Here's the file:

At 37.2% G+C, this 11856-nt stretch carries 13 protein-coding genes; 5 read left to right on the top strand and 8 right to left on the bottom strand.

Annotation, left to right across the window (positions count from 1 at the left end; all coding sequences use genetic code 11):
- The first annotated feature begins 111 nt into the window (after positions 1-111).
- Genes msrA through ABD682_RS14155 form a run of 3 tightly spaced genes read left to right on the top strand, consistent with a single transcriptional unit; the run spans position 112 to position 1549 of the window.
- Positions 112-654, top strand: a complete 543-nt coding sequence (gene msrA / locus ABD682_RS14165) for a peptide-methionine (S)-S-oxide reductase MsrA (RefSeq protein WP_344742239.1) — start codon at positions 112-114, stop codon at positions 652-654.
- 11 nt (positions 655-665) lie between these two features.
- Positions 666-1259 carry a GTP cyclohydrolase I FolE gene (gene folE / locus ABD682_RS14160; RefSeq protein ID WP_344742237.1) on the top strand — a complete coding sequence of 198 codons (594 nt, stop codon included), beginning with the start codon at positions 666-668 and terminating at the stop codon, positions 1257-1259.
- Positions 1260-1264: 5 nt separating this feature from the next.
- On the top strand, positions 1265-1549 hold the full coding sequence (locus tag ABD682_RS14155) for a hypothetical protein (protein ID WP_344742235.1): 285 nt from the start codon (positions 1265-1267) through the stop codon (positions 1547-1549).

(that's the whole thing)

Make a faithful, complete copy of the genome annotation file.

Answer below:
At 37.2% G+C, this 11856-nt stretch carries 13 protein-coding genes; 5 read left to right on the top strand and 8 right to left on the bottom strand.

Annotation, left to right across the window (positions count from 1 at the left end; all coding sequences use genetic code 11):
- The first annotated feature begins 111 nt into the window (after positions 1-111).
- Genes msrA through ABD682_RS14155 form a run of 3 tightly spaced genes read left to right on the top strand, consistent with a single transcriptional unit; the run spans position 112 to position 1549 of the window.
- Positions 112-654, top strand: a complete 543-nt coding sequence (gene msrA / locus ABD682_RS14165) for a peptide-methionine (S)-S-oxide reductase MsrA (RefSeq protein WP_344742239.1) — start codon at positions 112-114, stop codon at positions 652-654.
- 11 nt (positions 655-665) lie between these two features.
- Positions 666-1259 carry a GTP cyclohydrolase I FolE gene (gene folE / locus ABD682_RS14160; RefSeq protein ID WP_344742237.1) on the top strand — a complete coding sequence of 198 codons (594 nt, stop codon included), beginning with the start codon at positions 666-668 and terminating at the stop codon, positions 1257-1259.
- Positions 1260-1264: 5 nt separating this feature from the next.
- On the top strand, positions 1265-1549 hold the full coding sequence (locus tag ABD682_RS14155) for a hypothetical protein (protein ID WP_344742235.1): 285 nt from the start codon (positions 1265-1267) through the stop codon (positions 1547-1549).